In recent years, we’ve seen a refreshing surge of people eager to grow their own food. It’s a great way to put your landscape to use for your family, and you can ensure that your food is organic and locally sourced.

But there’s more to growing food than putting in a few tomato or strawberry plants. Many people have branched out into herbal gardens, which are fun and easy to grow. Not only do herbs add flavor and excitement to your food, but many of them can be used for medicinal purposes! In particular, you can actually grow many plants to be used in your own homemade herbal teas.

Technically, all tea comes from one type of plant: Camellia sinensis. Depending upon the subtype of tea plant, and the part of the plant that you use to make tea, you can prepare black tea, green tea, white tea or Oolong tea from this plant. All other “teas” – from herbal sources – aren’t technically tea. But we tend to include them all in the same category anyway, and you will often find that several plants are blended to make specialty teas according to taste and health benefits.

Step One: Learn about your favorite teas. What type of tea do you enjoy drinking, or which therapeutic teas are you eager to try? Did you know that tea actually comes from five different parts of plants, including the leaves, seeds, fruits, roots, and flowers? Different plants will be used in different ways, so first learn which parts of the plant you will actually be using in your homemade teas.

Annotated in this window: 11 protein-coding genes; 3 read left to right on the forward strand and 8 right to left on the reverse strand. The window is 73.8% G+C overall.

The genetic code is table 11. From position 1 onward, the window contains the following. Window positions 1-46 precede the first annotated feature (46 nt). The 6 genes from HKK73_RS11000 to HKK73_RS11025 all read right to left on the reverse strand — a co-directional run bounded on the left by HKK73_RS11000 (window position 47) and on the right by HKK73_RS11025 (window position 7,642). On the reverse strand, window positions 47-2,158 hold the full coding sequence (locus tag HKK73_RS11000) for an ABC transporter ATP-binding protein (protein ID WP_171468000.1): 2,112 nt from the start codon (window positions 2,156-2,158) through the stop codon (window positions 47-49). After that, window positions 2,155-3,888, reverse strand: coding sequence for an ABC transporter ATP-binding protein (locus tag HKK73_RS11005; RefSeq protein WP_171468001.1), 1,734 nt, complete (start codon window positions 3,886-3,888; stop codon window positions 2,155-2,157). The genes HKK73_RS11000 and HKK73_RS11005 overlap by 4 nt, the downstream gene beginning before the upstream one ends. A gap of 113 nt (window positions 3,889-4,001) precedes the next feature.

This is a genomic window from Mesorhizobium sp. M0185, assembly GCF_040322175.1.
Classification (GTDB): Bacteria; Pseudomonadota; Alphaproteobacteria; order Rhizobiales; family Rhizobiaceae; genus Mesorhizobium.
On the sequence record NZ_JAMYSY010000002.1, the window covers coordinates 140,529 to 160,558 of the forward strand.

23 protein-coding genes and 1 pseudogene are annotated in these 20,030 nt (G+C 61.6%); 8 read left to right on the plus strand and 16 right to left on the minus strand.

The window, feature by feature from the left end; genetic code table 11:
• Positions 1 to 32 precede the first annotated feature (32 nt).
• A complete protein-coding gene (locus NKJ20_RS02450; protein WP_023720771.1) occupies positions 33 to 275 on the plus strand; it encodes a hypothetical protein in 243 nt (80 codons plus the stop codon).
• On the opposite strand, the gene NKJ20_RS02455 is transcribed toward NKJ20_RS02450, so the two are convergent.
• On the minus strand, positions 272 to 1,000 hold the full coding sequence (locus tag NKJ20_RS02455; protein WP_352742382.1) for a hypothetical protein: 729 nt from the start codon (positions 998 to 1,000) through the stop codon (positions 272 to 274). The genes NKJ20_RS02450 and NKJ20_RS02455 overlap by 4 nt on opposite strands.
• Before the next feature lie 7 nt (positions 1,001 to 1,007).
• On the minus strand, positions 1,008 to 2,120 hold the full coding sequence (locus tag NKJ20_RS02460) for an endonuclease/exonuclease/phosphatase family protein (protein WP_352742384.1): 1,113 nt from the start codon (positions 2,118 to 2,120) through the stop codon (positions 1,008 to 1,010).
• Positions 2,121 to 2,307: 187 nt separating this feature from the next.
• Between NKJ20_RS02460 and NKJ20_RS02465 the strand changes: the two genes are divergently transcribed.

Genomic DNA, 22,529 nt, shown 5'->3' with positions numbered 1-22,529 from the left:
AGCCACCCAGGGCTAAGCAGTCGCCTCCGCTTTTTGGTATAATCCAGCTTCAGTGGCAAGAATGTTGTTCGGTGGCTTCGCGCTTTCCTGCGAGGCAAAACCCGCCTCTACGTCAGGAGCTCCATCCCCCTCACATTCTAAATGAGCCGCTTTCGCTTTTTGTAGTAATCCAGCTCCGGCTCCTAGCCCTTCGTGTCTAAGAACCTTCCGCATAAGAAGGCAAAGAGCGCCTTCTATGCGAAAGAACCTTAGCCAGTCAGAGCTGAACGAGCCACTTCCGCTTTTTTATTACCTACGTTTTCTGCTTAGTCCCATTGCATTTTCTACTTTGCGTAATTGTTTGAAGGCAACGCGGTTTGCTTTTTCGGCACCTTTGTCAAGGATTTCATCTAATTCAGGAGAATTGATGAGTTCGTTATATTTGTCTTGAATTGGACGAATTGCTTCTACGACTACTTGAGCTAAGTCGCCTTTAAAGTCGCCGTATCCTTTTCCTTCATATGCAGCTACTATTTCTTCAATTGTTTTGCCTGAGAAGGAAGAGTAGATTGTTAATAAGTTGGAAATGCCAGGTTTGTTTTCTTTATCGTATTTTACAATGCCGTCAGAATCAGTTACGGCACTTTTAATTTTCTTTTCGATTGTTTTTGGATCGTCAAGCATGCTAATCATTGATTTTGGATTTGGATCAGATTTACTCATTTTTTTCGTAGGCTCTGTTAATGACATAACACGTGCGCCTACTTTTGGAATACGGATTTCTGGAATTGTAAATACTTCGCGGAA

Some common choices include:

  • Peppermint, for calming the stomach
  • Lavender, for reducing stress and relieving headaches
  • Chamomile, for calming and inducing sleep
  • Jasmine, for its intoxicating smell and flavor
  • Rose hips – technically, these aren’t herbs at all, but deserve mention. If you grow roses in your garden anyway, you can reap the benefits of a high dose of vitamin C by adding rose hips to your teas.

Step Two: Choose your space. After you have chosen a few plants that you want to grow, choose the appropriate spots for them. You can grow tea plants in pots on your patio, in your yard, and sometimes even in your kitchen window. The key is to do your research, and discover the particular sunlight, water, and space needs of each plant.

Step Three: Learn how to prepare your teas. If you choose to make tea from leaves or flowers, you must first dry them. Spread the leaves or flowers on a baking sheet, and dry them in your oven at 250 degrees for about 20 minutes. If you prepare large batches ahead of time, you can store them in an airtight container for later use. Fruits and roots can be dried before use, or used immediately. Seeds should be crushed before adding to your tea.

Just one final note: If you are pregnant, seek a doctor’s advice before using any herbal remedies. Some teas can be quite strong, and have detrimental effects upon you or your fetus.

As always, feel free to give us a call. We would be happy to help you plan your tea garden, select the right plants, and give you advice on optimal growth conditions.

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